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Restorative Practices, Do They Really Work?

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Public schools across our country have adopted “restorative” practices to manage student discipline, claiming these policies restore the relationship between the victim and bully while lowering the racial student discipline disparities. The reality is that parents fear sending their children to school due to safety concerns, and teachers are fed up with the lack of support from administrators when they must discipline students.

Restorative justice requires students and other participants to form a circle around the bully and victim when an incident occurs. The circle can be led by a teacher or peer student counselor. The intention of this circle is to talk through the incident from the perspective of the bully and the perspective of the victim. The desired outcome of the circle is for the bully and victim to reconcile. While this sounds great in theory, reality shows this rarely, if ever, succeeds.

Restorative justice only works if a bully actually cares about their victim’s feelings. As a result, it is only suited for those incidents where the bully is not aware that they have offended or harmed their victim. (After all, if a bully cares about their victim’s feelings, they would never knowingly harm them). However, most bullies know exactly what they are doing, and this makes restorative justice useless in practice.

One Tennessee mother explained how she removed her child from school after witnessing a useless restorative conference between her daughter and her daughter’s bully. In 2020, Chrissy learned about an assault against her daughter, Summer. The school suggested that Chrissy and Summer attend a restorative conference with the principal, Summer, Summer’s bully, and their P.E. teacher. In that conference, the bullying liaison asked the bully how she felt about the incident and why she assaulted Summer. The bully simply responded: “She deserved it.” Needless to say, the conference went nowhere after that.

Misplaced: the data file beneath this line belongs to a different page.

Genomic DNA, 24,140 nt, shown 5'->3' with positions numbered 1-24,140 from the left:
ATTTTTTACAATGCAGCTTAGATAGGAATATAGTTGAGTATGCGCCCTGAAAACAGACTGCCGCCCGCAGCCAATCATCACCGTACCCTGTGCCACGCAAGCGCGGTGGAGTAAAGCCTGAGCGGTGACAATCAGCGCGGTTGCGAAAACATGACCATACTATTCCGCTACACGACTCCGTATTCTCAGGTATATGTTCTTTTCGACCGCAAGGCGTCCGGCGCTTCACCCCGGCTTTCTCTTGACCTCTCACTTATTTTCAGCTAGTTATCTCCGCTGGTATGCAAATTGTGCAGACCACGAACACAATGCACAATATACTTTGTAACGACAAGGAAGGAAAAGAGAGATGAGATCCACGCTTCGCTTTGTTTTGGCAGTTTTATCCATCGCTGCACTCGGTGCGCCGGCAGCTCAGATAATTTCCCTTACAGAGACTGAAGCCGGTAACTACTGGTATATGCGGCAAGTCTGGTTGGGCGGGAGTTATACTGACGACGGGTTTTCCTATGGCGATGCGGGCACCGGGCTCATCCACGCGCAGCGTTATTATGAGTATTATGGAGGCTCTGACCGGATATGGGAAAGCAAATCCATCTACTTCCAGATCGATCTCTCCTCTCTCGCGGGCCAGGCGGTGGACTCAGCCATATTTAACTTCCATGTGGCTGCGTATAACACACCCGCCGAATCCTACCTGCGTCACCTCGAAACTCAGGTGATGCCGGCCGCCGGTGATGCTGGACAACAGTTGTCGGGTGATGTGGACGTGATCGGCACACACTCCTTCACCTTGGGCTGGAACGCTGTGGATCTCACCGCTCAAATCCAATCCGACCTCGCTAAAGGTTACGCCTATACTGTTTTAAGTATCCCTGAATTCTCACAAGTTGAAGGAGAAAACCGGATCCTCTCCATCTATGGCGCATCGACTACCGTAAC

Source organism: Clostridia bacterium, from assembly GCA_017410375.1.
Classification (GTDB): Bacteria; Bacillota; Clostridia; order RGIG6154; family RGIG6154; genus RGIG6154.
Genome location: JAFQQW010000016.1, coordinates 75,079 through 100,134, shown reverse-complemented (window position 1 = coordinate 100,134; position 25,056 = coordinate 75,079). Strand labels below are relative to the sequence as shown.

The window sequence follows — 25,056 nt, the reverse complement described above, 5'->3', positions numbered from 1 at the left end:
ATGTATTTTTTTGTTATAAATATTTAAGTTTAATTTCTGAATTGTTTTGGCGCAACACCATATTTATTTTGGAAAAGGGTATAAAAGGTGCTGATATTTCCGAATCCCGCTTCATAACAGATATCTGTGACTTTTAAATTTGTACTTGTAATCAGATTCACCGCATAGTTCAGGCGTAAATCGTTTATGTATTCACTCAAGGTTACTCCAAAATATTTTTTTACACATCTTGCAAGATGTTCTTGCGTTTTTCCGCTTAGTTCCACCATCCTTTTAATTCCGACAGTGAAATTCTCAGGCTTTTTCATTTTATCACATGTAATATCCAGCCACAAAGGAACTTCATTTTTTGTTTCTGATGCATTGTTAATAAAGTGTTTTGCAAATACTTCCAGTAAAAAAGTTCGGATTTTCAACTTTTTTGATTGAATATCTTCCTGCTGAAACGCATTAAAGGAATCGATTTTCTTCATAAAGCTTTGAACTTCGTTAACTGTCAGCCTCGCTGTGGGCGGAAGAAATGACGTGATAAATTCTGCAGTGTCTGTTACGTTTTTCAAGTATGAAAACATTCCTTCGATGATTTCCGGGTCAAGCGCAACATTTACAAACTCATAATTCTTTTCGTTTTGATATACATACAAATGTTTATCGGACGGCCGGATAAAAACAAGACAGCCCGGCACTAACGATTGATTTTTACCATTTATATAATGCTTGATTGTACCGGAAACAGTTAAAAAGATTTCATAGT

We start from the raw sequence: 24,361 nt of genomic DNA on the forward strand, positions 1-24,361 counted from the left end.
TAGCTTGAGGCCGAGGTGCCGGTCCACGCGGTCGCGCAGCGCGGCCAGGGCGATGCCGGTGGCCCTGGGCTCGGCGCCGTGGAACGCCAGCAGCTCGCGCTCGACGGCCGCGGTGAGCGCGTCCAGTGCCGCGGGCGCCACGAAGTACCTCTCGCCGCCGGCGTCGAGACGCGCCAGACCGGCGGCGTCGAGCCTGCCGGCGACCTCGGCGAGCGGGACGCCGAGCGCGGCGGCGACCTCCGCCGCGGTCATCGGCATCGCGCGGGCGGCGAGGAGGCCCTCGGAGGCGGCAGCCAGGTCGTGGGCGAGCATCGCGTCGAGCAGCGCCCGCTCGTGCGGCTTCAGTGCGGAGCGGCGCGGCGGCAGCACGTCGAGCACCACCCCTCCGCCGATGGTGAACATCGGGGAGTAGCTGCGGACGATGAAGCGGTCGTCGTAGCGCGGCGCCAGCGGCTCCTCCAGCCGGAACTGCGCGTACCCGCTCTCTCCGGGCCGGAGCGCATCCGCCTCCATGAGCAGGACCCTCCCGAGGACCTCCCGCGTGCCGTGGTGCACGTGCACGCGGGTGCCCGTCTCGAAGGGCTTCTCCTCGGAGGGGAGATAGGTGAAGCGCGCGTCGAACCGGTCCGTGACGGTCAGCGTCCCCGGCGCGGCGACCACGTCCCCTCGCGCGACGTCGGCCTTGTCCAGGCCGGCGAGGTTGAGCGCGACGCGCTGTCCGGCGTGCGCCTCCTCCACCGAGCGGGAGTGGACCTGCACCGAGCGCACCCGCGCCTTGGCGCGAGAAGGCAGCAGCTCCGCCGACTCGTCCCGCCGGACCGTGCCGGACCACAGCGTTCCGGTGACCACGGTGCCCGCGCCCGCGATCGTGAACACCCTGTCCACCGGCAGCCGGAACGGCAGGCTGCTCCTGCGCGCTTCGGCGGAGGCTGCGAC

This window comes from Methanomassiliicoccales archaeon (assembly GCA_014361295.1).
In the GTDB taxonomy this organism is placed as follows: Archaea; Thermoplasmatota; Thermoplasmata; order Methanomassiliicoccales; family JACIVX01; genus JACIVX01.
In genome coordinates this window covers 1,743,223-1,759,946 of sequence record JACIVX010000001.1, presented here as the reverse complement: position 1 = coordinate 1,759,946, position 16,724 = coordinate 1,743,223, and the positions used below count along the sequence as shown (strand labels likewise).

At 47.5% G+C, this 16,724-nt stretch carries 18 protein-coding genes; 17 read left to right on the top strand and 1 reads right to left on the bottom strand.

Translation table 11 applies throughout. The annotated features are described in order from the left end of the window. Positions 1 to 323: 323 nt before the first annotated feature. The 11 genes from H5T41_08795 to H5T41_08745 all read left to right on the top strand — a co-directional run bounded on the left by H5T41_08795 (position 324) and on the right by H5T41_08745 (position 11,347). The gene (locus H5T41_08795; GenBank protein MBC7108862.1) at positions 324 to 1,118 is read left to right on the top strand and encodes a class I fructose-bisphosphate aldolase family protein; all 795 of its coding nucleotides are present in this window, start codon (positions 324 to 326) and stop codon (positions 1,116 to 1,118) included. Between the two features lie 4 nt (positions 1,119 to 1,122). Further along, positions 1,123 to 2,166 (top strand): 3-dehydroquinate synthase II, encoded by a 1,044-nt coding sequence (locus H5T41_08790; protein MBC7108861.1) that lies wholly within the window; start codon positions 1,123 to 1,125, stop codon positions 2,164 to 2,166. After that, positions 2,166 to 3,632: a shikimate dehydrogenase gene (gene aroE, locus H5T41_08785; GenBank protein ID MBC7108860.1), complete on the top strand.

Parents are not the only ones fed up with the practice, however. Across the country, teachers and even the resource officers executing these policies are frustrated with nonsensical programs and guidelines.

As one school resource officer put it, “The whole point of restorative justice is to show a kid the impact their actions have on others. Some kids don’t care, and it has no effect on them. I think it’s worth a try on a first offense but after that we need to hold the kid more accountable and have more consequences.”

Jessica, an elementary school teacher, expressed similar misgivings to me. She recalled how some administrators push restorative conferences because this allows them to skip the “burden” of filing so many bullying reports. They prioritize reducing their own workloads over their students’ safety. This is just more evidence that schools do not have students’ best interests at heart when promoting restorative justice measures.

The teachers, students, parents, and school officials mentioned here are not the alone in facing the difficulties of restorative practices in public schools. There are many with similar stories. Those who support the use of restorative practices are often not working directly with students and they do not get to see the realities of the practices they support.

Simply put, the restorative justice discipline model just doesn’t work. It creates a physically and emotionally unsafe environment that leaves students, teachers and administrators woefully unsupported.

Alternatives ways to discipline are welcome, but they cannot come at the expense of losing instruction time and safe learning environments.

If a student threatens the safety of those around them, he or she must be removed from the classroom until they prove to no longer threaten the physical safety, or learning environment, of their peers.

Students deserve access to safe and distraction-free learning environments. If schools cannot give that to our children, then they have failed them before classes even begin.

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